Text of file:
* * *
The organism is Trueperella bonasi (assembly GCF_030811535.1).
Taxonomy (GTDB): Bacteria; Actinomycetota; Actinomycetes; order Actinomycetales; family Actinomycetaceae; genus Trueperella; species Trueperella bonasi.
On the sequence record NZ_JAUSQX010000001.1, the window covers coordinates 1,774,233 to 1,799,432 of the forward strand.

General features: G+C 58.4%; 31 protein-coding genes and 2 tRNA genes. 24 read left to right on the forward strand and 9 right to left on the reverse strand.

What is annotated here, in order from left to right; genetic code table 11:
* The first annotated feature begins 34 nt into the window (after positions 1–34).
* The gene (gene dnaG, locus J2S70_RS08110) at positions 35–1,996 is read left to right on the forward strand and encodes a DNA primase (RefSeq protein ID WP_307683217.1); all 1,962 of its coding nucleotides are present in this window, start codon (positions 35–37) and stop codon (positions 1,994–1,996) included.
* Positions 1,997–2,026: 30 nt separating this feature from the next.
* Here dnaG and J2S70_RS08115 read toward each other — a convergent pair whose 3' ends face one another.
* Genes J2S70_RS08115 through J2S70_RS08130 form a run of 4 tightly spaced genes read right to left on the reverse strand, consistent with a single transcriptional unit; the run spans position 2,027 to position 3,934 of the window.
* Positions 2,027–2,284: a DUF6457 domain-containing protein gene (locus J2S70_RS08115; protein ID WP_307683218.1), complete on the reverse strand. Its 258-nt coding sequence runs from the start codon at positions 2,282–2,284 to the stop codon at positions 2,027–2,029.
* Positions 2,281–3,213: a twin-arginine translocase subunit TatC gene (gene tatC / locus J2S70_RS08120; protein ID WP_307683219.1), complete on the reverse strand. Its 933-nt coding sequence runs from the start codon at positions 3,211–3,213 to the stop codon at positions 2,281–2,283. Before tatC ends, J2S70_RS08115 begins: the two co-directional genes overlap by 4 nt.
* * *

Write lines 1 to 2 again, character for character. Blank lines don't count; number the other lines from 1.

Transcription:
The organism is Trueperella bonasi (assembly GCF_030811535.1).
Taxonomy (GTDB): Bacteria; Actinomycetota; Actinomycetes; order Actinomycetales; family Actinomycetaceae; genus Trueperella; species Trueperella bonasi.